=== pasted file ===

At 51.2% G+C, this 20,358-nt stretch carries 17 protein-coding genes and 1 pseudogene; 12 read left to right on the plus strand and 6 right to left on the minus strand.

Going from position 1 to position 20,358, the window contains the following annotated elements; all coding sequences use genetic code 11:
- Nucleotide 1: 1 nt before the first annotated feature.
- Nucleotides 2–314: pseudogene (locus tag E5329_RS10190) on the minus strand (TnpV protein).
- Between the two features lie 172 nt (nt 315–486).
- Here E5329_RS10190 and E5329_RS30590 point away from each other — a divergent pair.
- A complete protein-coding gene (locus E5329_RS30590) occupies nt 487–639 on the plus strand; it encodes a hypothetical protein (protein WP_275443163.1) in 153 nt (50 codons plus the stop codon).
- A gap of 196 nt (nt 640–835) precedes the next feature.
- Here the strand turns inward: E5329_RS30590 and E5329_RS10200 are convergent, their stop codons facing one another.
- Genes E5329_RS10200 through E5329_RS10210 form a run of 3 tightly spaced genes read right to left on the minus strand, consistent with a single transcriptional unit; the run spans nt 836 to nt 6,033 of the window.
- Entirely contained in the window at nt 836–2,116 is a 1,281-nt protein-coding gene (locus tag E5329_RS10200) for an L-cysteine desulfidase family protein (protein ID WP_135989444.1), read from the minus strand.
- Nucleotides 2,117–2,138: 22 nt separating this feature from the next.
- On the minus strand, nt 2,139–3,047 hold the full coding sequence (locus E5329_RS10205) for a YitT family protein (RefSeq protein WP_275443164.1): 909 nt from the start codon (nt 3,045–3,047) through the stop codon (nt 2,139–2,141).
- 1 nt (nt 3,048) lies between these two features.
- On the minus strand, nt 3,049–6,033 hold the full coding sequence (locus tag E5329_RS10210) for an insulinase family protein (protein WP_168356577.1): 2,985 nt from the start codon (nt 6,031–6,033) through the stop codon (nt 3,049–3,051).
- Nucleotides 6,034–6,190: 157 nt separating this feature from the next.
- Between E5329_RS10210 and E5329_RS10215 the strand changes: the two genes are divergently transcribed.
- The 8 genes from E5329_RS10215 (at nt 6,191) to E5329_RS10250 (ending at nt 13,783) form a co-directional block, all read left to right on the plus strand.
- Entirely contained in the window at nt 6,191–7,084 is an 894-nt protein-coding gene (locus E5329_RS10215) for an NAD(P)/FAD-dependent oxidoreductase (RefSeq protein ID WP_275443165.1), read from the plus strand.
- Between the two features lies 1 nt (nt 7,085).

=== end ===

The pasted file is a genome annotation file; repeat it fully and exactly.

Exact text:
At 51.2% G+C, this 20,358-nt stretch carries 17 protein-coding genes and 1 pseudogene; 12 read left to right on the plus strand and 6 right to left on the minus strand.

Going from position 1 to position 20,358, the window contains the following annotated elements; all coding sequences use genetic code 11:
- Nucleotide 1: 1 nt before the first annotated feature.
- Nucleotides 2–314: pseudogene (locus tag E5329_RS10190) on the minus strand (TnpV protein).
- Between the two features lie 172 nt (nt 315–486).
- Here E5329_RS10190 and E5329_RS30590 point away from each other — a divergent pair.
- A complete protein-coding gene (locus E5329_RS30590) occupies nt 487–639 on the plus strand; it encodes a hypothetical protein (protein WP_275443163.1) in 153 nt (50 codons plus the stop codon).
- A gap of 196 nt (nt 640–835) precedes the next feature.
- Here the strand turns inward: E5329_RS30590 and E5329_RS10200 are convergent, their stop codons facing one another.
- Genes E5329_RS10200 through E5329_RS10210 form a run of 3 tightly spaced genes read right to left on the minus strand, consistent with a single transcriptional unit; the run spans nt 836 to nt 6,033 of the window.
- Entirely contained in the window at nt 836–2,116 is a 1,281-nt protein-coding gene (locus tag E5329_RS10200) for an L-cysteine desulfidase family protein (protein ID WP_135989444.1), read from the minus strand.
- Nucleotides 2,117–2,138: 22 nt separating this feature from the next.
- On the minus strand, nt 2,139–3,047 hold the full coding sequence (locus E5329_RS10205) for a YitT family protein (RefSeq protein WP_275443164.1): 909 nt from the start codon (nt 3,045–3,047) through the stop codon (nt 2,139–2,141).
- 1 nt (nt 3,048) lies between these two features.
- On the minus strand, nt 3,049–6,033 hold the full coding sequence (locus tag E5329_RS10210) for an insulinase family protein (protein WP_168356577.1): 2,985 nt from the start codon (nt 6,031–6,033) through the stop codon (nt 3,049–3,051).
- Nucleotides 6,034–6,190: 157 nt separating this feature from the next.
- Between E5329_RS10210 and E5329_RS10215 the strand changes: the two genes are divergently transcribed.
- The 8 genes from E5329_RS10215 (at nt 6,191) to E5329_RS10250 (ending at nt 13,783) form a co-directional block, all read left to right on the plus strand.
- Entirely contained in the window at nt 6,191–7,084 is an 894-nt protein-coding gene (locus E5329_RS10215) for an NAD(P)/FAD-dependent oxidoreductase (RefSeq protein ID WP_275443165.1), read from the plus strand.
- Between the two features lies 1 nt (nt 7,085).